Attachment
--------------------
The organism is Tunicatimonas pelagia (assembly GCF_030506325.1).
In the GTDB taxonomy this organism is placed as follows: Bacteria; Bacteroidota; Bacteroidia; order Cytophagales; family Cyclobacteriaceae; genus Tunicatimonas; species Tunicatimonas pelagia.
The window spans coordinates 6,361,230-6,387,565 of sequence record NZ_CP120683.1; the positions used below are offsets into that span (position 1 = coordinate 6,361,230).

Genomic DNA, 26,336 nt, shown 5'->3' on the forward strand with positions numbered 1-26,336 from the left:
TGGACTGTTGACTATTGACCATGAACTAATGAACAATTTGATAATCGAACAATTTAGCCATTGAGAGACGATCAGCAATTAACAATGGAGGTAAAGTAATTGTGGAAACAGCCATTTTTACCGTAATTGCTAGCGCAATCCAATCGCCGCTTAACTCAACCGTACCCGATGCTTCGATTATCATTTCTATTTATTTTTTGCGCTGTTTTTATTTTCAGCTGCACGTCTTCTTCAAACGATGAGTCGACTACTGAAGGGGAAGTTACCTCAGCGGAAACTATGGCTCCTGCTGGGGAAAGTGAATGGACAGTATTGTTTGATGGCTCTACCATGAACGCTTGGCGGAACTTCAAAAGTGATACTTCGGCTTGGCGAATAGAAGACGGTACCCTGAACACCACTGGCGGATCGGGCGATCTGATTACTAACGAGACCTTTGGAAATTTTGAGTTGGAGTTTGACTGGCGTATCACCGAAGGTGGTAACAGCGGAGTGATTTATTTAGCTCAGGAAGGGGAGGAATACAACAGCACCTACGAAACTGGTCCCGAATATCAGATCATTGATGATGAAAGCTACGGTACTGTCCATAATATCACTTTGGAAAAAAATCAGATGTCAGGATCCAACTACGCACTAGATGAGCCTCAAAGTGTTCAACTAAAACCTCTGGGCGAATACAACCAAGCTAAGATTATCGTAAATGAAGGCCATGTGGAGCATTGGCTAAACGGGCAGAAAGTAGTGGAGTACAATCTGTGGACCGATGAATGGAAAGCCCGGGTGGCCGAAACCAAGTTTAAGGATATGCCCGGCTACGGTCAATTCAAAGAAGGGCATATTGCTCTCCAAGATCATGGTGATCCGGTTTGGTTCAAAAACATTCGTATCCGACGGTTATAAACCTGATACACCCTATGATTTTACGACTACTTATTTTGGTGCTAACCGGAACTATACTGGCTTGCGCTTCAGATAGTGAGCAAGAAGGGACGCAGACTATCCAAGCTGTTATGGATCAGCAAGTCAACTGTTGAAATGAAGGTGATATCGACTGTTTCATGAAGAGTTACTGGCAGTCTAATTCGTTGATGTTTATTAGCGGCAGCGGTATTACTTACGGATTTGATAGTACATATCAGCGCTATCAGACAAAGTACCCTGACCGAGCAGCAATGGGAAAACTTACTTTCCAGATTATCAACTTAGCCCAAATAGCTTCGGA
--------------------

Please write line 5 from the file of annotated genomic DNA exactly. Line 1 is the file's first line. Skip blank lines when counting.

TGGACTGTTGACTATTGACCATGAACTAATGAACAATTTGATAATCGAACAATTTAGCCATTGAGAGACGATCAGCAATTAACAATGGAGGTAAAGTAATTGTGGAAACAGCCATTTTTACCGTAATTGCTAGCGCAATCCAATCGCCGCTTAACTCAACCGTACCCGATGCTTCGATTATCATTTCTATTTATTTTTTGCGCTGTTTTTATTTTCAGCTGCACGTCTTCTTCAAACGATGAGTCGACTACTGAAGGGGAAGTTACCTCAGCGGAAACTATGGCTCCTGCTGGGGAAAGTGAATGGACAGTATTGTTTGATGGCTCTACCATGAACGCTTGGCGGAACTTCAAAAGTGATACTTCGGCTTGGCGAATAGAAGACGGTACCCTGAACACCACTGGCGGATCGGGCGATCTGATTACTAACGAGACCTTTGGAAATTTTGAGTTGGAGTTTGACTGGCGTATCACCGAAGGTGGTAACAGCGGAGTGATTTATTTAGCTCAGGAAGGGGAGGAATACAACAGCACCTACGAAACTGGTCCCGAATATCAGATCATTGATGATGAAAGCTACGGTACTGTCCATAATATCACTTTGGAAAAAAATCAGATGTCAGGATCCAACTACGCACTAGATGAGCCTCAAAGTGTTCAACTAAAACCTCTGGGCGAATACAACCAAGCTAAGATTATCGTAAATGAAGGCCATGTGGAGCATTGGCTAAACGGGCAGAAAGTAGTGGAGTACAATCTGTGGACCGATGAATGGAAAGCCCGGGTGGCCGAAACCAAGTTTAAGGATATGCCCGGCTACGGTCAATTCAAAGAAGGGCATATTGCTCTCCAAGATCATGGTGATCCGGTTTGGTTCAAAAACATTCGTATCCGACGGTTATAAACCTGATACACCCTATGATTTTACGACTACTTATTTTGGTGCTAACCGGAACTATACTGGCTTGCGCTTCAGATAGTGAGCAAGAAGGGACGCAGACTATCCAAGCTGTTATGGATCAGCAAGTCAACTGTTGAAATGAAGGTGATATCGACTGTTTCATGAAGAGTTACTGGCAGTCTAATTCGTTGATGTTTATTAGCGGCAGCGGTATTACTTACGGATTTGATAGTACATATCAGCGCTATCAGACAAAGTACCCTGACCGAGCAGCAATGGGAAAACTTACTTTCCAGATTATCAACTTAGCCCAAATAGCTTCGGA